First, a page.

State enacts first 'early offer' malpractice reform

Critics now are firing back after New Hampshire became the first state to pass the historic early-offer bill (S.B. 406).

Overriding Gov. John Lynch's veto, the New Hampshire Legislature on June 27 enacted the first state-sponsored early-offer malpractice reform, a voluntary program in which providers and patients can settle medical liability claims out of court within 90 days to receive payment, AHA News Now reported.

The early-offer legislation is an alternative to litigation, providing a faster solution to medical injury events that sometimes can take years to resolve, according to supporters of the bill.

"For those who endure a medical mistake, a settlement within 90 days is far better than a lawsuit that could drag on for years," Steve Ahnen, president of the New Hampshire Hospital Association, said in the AHA brief.

However, according to Concord, N.H., attorney Michael McGrath, the bill is unfair and unnecessary, he wrote in a Concord Monitor opinion piece. He said the bill would lead to higher insurance premiums and higher costs for healthcare, in general.

"Why create a government program to replace a free market procedure that works?" McGrath asked.

In addition, patients whose injuries may surface later may lose out down the road, New Hampshire-based Stephen Law Offices wrote in a blog post.

"If the injured victim enters the program and later opts out, will he or she be able to find a lawyer to take the case when their client has to pay the legal fees and costs of the other side if they don't receive 125 [percent] of the early offer that was previously received. The medical provider and insurance companies win most of these cases at present."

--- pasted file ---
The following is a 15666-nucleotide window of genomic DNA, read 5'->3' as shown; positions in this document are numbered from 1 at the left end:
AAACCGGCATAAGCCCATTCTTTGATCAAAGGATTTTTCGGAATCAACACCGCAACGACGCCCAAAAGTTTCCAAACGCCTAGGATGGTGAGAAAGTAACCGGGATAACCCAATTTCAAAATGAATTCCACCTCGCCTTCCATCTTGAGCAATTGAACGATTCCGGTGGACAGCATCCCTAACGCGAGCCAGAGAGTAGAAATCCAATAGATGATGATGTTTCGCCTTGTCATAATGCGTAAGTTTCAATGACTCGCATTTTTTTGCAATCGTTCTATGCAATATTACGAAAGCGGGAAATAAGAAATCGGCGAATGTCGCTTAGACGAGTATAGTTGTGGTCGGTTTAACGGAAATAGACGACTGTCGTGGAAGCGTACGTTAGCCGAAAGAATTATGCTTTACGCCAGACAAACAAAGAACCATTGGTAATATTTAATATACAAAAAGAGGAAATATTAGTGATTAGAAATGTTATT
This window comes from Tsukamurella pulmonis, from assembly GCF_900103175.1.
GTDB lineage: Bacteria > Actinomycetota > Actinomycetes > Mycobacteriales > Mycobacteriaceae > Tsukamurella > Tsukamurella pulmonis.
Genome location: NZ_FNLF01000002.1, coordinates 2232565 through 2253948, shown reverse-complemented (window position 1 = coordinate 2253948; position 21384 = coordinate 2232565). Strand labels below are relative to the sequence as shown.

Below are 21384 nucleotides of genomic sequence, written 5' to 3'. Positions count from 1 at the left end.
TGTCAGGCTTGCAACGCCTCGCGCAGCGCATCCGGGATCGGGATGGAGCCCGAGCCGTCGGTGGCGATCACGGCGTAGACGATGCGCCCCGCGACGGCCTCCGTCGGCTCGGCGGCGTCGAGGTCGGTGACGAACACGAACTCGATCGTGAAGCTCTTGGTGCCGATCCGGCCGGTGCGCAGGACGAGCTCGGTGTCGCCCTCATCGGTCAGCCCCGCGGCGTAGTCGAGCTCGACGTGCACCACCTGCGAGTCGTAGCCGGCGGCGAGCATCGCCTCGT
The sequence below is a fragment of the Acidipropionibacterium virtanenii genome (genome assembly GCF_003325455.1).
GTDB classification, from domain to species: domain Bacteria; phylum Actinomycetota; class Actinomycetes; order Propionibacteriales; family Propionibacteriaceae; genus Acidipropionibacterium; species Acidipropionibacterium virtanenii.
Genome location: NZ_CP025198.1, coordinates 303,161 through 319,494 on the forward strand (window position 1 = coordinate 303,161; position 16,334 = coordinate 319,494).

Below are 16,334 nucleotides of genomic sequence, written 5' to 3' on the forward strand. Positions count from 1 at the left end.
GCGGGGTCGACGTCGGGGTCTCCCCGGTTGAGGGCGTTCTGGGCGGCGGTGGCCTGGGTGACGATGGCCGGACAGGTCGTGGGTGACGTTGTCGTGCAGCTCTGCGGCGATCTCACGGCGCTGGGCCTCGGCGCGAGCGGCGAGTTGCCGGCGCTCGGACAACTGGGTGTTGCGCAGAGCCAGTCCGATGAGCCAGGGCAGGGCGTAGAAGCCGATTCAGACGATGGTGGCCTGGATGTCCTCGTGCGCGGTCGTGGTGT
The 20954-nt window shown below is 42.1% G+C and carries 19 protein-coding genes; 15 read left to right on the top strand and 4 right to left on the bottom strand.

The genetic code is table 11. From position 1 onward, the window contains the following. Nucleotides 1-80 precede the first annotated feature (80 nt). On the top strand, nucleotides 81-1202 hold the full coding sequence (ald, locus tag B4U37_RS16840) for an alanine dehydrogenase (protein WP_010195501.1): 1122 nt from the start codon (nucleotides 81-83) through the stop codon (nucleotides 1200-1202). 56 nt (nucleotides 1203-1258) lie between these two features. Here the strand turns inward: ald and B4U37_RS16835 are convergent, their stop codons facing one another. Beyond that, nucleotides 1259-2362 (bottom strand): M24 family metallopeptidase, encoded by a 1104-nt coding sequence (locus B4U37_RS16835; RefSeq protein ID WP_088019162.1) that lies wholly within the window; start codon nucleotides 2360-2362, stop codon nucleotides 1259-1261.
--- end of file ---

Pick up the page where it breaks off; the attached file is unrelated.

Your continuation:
Elliot Health System President and CEO Doug Dean, nevertheless, noted that the patient is not required to engage in the program.

"The early offer program is optional. It is a voluntary system--something an individual could opt to participate in, or, if preferred, simply go the traditional route instead," Dean said in a Union Leader opinion column.

"Simply put, this process gets away from blame and focuses on helping resolve the patient's claim. After all, individuals become doctors and nurses to help people--not hurt them."

For more information:
- check out S.B. 406 bill
- see the AHA News Now brief
- here's the Concord Monitor opinion
- read the Stephen Law Offices blog post
- see the Union Leader opinion column

Related Articles:
How to apologize for adverse events
Beth Israel, Massachusetts hospitals test liability reform
Orszag: Ration care, overhaul tort to control costs
Can negotiation with judges solve malpractice crisis?